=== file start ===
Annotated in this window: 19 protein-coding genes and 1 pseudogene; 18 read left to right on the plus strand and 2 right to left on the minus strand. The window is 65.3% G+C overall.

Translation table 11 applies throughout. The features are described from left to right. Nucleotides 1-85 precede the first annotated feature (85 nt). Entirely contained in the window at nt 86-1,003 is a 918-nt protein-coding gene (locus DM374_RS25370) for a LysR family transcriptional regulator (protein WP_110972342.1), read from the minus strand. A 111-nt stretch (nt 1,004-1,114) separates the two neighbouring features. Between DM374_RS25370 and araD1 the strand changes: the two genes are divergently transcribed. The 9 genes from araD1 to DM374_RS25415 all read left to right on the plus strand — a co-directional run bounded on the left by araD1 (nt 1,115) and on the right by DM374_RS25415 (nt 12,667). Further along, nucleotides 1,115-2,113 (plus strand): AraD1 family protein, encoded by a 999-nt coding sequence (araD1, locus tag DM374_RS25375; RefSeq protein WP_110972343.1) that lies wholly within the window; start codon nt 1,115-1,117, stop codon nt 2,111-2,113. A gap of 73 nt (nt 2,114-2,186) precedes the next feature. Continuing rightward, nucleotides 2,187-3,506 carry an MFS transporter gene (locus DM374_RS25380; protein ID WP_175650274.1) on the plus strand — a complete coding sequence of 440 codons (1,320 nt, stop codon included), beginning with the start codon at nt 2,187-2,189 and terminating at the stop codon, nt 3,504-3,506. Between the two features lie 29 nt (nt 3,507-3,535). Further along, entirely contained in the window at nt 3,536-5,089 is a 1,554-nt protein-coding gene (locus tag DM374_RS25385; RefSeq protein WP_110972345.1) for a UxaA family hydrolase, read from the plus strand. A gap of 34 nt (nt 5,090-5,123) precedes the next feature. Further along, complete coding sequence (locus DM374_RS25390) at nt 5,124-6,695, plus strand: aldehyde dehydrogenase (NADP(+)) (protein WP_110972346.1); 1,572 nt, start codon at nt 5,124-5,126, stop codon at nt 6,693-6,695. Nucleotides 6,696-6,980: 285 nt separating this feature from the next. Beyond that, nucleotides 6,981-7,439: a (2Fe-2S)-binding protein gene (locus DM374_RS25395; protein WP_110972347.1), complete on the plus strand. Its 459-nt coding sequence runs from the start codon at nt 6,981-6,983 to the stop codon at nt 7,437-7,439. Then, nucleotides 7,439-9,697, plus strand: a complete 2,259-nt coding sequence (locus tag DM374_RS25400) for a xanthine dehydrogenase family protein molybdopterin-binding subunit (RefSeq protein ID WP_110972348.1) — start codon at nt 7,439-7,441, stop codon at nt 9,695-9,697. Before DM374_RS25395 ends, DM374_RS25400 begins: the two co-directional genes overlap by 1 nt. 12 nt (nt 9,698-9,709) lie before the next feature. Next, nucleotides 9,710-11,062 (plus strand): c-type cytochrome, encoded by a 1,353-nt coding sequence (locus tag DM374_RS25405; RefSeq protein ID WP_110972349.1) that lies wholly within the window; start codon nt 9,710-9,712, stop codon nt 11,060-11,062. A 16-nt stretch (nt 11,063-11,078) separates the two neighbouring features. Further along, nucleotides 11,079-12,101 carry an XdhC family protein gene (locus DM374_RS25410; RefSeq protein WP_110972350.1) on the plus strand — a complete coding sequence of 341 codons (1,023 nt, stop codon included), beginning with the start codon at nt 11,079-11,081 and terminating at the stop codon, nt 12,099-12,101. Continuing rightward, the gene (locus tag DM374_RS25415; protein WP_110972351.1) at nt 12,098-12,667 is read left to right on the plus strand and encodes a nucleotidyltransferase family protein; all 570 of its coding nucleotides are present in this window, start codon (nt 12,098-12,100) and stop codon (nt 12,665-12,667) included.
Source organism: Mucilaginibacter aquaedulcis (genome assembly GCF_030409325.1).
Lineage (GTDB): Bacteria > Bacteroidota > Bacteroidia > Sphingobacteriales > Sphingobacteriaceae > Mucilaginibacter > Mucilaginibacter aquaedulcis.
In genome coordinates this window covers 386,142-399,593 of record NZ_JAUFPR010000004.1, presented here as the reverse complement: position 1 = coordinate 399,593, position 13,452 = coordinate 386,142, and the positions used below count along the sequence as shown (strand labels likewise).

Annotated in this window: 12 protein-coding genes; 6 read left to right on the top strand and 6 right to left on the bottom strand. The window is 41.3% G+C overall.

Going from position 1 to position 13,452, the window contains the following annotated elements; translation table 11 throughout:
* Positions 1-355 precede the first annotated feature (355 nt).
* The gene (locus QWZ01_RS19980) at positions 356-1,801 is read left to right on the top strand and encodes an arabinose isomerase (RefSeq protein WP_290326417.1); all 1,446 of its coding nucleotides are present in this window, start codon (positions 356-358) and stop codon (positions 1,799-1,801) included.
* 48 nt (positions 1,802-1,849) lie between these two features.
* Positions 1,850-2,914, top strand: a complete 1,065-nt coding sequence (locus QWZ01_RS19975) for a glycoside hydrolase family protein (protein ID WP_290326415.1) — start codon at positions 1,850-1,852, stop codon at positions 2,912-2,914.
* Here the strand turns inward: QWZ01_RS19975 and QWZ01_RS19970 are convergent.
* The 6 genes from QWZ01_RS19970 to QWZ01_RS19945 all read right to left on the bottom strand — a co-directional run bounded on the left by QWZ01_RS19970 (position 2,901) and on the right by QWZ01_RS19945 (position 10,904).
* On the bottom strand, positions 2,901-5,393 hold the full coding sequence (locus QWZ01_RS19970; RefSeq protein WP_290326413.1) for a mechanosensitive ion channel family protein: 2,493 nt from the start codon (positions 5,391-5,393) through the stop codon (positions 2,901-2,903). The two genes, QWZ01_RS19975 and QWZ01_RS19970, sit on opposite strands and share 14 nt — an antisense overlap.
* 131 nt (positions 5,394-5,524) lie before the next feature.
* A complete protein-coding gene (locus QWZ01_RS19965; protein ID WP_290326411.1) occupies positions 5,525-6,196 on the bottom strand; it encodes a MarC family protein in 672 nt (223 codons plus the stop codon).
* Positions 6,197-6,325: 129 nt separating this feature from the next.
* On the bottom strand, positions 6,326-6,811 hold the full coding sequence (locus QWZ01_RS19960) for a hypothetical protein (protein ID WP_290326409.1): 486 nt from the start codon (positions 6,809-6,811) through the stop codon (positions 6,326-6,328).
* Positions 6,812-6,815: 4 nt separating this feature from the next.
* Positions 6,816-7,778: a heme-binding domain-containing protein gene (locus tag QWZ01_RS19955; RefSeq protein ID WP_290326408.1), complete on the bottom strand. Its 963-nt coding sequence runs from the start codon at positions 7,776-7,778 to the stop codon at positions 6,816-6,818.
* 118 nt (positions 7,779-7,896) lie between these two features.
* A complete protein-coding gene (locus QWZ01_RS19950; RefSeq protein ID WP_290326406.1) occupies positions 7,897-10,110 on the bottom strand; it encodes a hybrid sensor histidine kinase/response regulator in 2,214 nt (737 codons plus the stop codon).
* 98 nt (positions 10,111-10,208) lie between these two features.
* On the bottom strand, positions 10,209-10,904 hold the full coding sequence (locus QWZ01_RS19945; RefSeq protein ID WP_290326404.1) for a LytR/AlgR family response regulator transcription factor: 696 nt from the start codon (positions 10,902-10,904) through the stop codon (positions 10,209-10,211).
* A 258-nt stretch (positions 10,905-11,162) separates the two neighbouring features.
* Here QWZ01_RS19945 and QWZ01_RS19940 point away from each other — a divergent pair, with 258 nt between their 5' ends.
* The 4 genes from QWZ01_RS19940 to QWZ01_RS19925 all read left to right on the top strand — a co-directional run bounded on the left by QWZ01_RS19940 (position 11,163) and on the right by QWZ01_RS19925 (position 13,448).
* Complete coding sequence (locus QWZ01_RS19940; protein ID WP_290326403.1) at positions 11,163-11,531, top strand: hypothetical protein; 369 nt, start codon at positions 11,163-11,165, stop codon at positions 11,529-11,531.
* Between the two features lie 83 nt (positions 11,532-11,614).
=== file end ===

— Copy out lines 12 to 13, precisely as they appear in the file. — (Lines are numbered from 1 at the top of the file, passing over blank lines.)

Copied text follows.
* Here the strand turns inward: QWZ01_RS19975 and QWZ01_RS19970 are convergent.
* The 6 genes from QWZ01_RS19970 to QWZ01_RS19945 all read right to left on the bottom strand — a co-directional run bounded on the left by QWZ01_RS19970 (position 2,901) and on the right by QWZ01_RS19945 (position 10,904).